Car insurance groups explained

Car insurance groups are a crucial part of how your car insurance policy is priced. Read on to find out how they’re calculated and what this can mean for the price of your cover.

Published

28 Sep 2018

What is a car insurance group?

Car insurance groups are a way for insurance providers to work out how much it will cost to cover a specific vehicle, typically depending on their power, performance and cost of replacement parts, among other factors.

How do car insurance groups work?

Every make and model of car is assigned to a car insurance group. Cars in group 1 for example, are likely to be less powerful, the cheapest to insure and pose less of an insurance risk. The highest group (group 50) are typically more powerful, expensive to insure than smaller grouped vehicles.

Car insurance groups are decided by the Group Rating Panel. This panel is made up of representatives from the insurance industry, including the Association of British Insurers (ABI) and Lloyds Market Association.

The Group Rating Panel’s decisions are mainly based on information provided by Thatcham Research; a non-profit research centre that specialises in vehicle safety, security and repairs.

Car insurance group numbers explained

The information provided by Thatcham includes a wide range of vehicle characteristics. These all influence which car insurance group your vehicle will fall into and ultimately, the cost of your insurance policy.

Here’s a breakdown of some common factors that might influence how your car is grouped:

Repairs

This can be anything from how easy it is to find replacement parts, who can fit them and how long it will take. Specialist repairs, for example, can make a car more expensive to insure.

Cost of parts

The cost of replacement parts for your vehicle can also influence which group it falls into. To find this out, researchers will price up common car parts to decide which group to place the car into. Typically, cars with cheaper parts will fall into a lower grouping.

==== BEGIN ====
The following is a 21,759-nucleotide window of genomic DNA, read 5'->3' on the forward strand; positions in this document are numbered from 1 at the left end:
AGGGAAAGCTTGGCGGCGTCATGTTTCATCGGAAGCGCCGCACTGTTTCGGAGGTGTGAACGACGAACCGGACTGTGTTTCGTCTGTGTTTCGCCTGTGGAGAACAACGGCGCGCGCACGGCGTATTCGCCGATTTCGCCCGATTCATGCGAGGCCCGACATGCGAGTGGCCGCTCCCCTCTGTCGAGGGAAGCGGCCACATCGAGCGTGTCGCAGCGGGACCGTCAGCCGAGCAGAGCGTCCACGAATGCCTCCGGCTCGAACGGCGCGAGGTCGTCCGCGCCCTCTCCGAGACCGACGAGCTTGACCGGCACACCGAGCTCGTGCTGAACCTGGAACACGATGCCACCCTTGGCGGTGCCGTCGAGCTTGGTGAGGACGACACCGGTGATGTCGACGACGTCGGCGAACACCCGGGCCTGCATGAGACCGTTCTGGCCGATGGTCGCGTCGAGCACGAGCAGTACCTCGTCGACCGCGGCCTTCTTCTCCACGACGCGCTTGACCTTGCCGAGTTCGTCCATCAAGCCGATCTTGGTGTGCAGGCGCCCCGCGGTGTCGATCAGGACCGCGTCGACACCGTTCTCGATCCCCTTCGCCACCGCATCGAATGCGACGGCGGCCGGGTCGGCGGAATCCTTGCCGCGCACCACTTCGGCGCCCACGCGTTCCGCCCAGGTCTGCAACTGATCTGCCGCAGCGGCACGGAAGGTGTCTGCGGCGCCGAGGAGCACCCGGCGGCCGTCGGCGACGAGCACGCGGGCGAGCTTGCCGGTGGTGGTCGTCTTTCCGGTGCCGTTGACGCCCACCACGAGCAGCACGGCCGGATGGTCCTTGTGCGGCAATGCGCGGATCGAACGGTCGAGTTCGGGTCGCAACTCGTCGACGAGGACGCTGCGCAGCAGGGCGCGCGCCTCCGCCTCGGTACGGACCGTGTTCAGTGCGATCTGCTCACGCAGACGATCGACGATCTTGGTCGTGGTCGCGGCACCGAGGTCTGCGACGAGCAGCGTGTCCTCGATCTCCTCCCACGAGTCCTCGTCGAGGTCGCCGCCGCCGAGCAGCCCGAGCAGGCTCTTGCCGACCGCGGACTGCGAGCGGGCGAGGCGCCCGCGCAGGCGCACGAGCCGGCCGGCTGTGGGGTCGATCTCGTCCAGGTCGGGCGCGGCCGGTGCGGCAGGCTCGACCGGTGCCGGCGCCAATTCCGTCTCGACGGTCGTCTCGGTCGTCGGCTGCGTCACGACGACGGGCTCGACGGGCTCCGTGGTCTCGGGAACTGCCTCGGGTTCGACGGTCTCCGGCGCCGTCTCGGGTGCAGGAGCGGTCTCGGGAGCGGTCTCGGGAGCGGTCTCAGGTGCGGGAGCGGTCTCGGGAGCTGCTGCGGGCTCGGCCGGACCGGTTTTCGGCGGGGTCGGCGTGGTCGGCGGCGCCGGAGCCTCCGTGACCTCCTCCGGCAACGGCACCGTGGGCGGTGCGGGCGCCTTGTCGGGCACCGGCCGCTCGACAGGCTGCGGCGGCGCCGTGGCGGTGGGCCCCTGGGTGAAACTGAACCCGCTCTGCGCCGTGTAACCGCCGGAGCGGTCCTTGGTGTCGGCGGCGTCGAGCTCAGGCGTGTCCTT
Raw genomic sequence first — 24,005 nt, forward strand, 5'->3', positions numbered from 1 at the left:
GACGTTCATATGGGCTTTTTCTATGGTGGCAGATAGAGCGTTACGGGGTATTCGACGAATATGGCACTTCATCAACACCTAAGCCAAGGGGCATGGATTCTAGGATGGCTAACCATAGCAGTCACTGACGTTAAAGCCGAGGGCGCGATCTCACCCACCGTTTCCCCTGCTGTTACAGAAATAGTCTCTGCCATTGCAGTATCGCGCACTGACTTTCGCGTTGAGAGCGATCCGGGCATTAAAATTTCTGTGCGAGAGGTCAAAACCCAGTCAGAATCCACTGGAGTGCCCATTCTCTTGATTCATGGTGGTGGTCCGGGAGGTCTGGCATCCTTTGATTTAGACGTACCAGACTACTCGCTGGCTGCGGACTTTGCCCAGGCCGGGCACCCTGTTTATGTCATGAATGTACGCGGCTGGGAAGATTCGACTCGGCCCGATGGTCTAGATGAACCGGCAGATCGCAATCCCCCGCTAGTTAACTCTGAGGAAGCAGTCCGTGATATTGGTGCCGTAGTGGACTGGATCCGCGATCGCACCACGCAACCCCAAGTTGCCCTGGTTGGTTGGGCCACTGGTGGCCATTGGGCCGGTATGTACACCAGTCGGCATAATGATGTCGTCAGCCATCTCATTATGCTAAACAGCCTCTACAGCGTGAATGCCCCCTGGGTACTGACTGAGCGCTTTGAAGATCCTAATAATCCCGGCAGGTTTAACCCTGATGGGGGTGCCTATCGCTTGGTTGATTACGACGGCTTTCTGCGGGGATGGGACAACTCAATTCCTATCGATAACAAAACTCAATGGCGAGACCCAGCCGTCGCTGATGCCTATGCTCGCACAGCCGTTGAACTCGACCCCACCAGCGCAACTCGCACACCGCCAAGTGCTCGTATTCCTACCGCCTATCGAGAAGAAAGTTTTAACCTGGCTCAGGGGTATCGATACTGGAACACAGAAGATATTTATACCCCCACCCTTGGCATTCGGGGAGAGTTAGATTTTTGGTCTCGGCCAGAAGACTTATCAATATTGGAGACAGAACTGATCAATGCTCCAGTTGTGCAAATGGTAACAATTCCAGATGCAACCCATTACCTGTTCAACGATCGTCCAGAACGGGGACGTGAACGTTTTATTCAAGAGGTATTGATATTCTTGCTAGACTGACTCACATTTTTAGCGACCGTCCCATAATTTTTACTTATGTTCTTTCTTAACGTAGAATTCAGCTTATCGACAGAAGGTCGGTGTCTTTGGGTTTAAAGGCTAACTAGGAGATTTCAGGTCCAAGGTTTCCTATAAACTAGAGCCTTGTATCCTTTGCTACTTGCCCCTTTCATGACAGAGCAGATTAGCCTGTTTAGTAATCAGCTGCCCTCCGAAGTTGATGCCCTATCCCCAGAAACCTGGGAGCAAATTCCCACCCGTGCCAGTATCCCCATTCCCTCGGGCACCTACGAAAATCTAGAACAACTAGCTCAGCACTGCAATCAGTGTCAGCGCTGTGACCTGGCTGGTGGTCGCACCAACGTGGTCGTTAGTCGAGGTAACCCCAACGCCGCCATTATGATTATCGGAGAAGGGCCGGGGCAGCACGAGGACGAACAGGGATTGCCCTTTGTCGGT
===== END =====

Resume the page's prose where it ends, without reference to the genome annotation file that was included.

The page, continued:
Car value

Grouping also considers the car’s price when it was new – this will inform how much it would cost to replace or repair it. Typically, the higher the cost of a new car, the higher the group.

Performance

In the eyes of insurers, cars with more powerful engines, faster acceleration and higher top speeds are a greater risk than slower cars. This is why high-performance cars often end up in higher insurance groups.

Security

Does your car have fittings or features that lower the chances of it being stolen? Typically, cars with an alarm, immobiliser, glass etching and coded audio equipment may be assigned to a lower group.

What’s the biggest factor in deciding car insurance groups?

Generally, the cost of repairing a car in the event of an accident is said to have the biggest influence in deciding which insurance group it will belong to. In fact, the cost of repairs accounts for more than half of the amount paid annually for car insurance claims, according to the ABI. High-performance or luxury models have bigger repair costs and this tends to place them in a higher group.

Do all cars of one type belong in the same group?

Not necessarily. The list of groups is intended to be used as a guide only, and an insurer may still apply its own ratings if it prefers. Most, however, will class cars in a similar fashion, combining this information with a driver's claims history, vehicle modifications and associated risks to work out a premium.

Cutting the cost of car insurance

If you are a new driver, it’s possible that your insurance premium will be higher, as you won’t have a history of safe driving and no-claims built up yet. Unsure about no-claims? We’ve covered everything you need to know in our handy guide to no-claims discounts.

However, you may find that insuring a car in a lower insurance group works out cheaper than going straight in with a high performance model. It’s worth doing research on what group your car fits into, as this can have an impact on your total insurance costs.

Looking for car insurance?

Important Information

The content on this page aims to offer an informative introduction to the subject matter but does not constitute expert financial advice specific to your own situation. All facts and figures were correct at time of publication and were compiled using a range of sources.